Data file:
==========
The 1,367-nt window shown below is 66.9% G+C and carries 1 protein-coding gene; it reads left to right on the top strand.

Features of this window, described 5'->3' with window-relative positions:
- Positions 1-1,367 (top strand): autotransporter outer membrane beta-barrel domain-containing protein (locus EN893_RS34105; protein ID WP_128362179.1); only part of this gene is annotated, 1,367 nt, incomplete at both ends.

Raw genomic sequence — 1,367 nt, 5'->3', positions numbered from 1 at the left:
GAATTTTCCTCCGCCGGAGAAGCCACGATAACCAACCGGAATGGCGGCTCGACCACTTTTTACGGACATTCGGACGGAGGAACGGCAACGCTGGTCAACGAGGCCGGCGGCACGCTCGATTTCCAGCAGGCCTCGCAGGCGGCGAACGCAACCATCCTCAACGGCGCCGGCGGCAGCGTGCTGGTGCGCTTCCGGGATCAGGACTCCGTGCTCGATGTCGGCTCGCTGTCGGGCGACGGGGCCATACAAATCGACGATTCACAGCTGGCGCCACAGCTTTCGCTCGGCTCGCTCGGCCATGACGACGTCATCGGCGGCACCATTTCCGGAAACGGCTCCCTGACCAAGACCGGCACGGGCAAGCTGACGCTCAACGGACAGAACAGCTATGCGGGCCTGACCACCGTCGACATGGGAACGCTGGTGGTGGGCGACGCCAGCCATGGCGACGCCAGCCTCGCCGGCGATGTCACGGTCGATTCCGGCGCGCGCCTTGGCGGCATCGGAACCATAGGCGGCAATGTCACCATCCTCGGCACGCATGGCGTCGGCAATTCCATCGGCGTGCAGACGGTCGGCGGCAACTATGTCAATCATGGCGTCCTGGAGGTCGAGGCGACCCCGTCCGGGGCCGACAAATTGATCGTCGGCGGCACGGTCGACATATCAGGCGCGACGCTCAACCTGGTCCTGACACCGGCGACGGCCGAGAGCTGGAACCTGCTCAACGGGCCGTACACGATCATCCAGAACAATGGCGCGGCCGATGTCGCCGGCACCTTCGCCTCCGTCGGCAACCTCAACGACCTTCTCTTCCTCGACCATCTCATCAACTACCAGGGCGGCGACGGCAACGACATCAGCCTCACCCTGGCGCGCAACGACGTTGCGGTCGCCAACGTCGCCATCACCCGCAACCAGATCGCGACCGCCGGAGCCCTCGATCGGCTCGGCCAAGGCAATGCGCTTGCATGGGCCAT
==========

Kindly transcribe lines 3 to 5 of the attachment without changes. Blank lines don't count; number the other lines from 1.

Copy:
- Positions 1-1,367 (top strand): autotransporter outer membrane beta-barrel domain-containing protein (locus EN893_RS34105; protein ID WP_128362179.1); only part of this gene is annotated, 1,367 nt, incomplete at both ends.

Raw genomic sequence — 1,367 nt, 5'->3', positions numbered from 1 at the left:
GAATTTTCCTCCGCCGGAGAAGCCACGATAACCAACCGGAATGGCGGCTCGACCACTTTTTACGGACATTCGGACGGAGGAACGGCAACGCTGGTCAACGAGGCCGGCGGCACGCTCGATTTCCAGCAGGCCTCGCAGGCGGCGAACGCAACCATCCTCAACGGCGCCGGCGGCAGCGTGCTGGTGCGCTTCCGGGATCAGGACTCCGTGCTCGATGTCGGCTCGCTGTCGGGCGACGGGGCCATACAAATCGACGATTCACAGCTGGCGCCACAGCTTTCGCTCGGCTCGCTCGGCCATGACGACGTCATCGGCGGCACCATTTCCGGAAACGGCTCCCTGACCAAGACCGGCACGGGCAAGCTGACGCTCAACGGACAGAACAGCTATGCGGGCCTGACCACCGTCGACATGGGAACGCTGGTGGTGGGCGACGCCAGCCATGGCGACGCCAGCCTCGCCGGCGATGTCACGGTCGATTCCGGCGCGCGCCTTGGCGGCATCGGAACCATAGGCGGCAATGTCACCATCCTCGGCACGCATGGCGTCGGCAATTCCATCGGCGTGCAGACGGTCGGCGGCAACTATGTCAATCATGGCGTCCTGGAGGTCGAGGCGACCCCGTCCGGGGCCGACAAATTGATCGTCGGCGGCACGGTCGACATATCAGGCGCGACGCTCAACCTGGTCCTGACACCGGCGACGGCCGAGAGCTGGAACCTGCTCAACGGGCCGTACACGATCATCCAGAACAATGGCGCGGCCGATGTCGCCGGCACCTTCGCCTCCGTCGGCAACCTCAACGACCTTCTCTTCCTCGACCATCTCATCAACTACCAGGGCGGCGACGGCAACGACATCAGCCTCACCCTGGCGCGCAACGACGTTGCGGTCGCCAACGTCGCCATCACCCGCAACCAGATCGCGACCGCCGGAGCCCTCGATCGGCTCGGCCAAGGCAATGCGCTTGCATGGGCCAT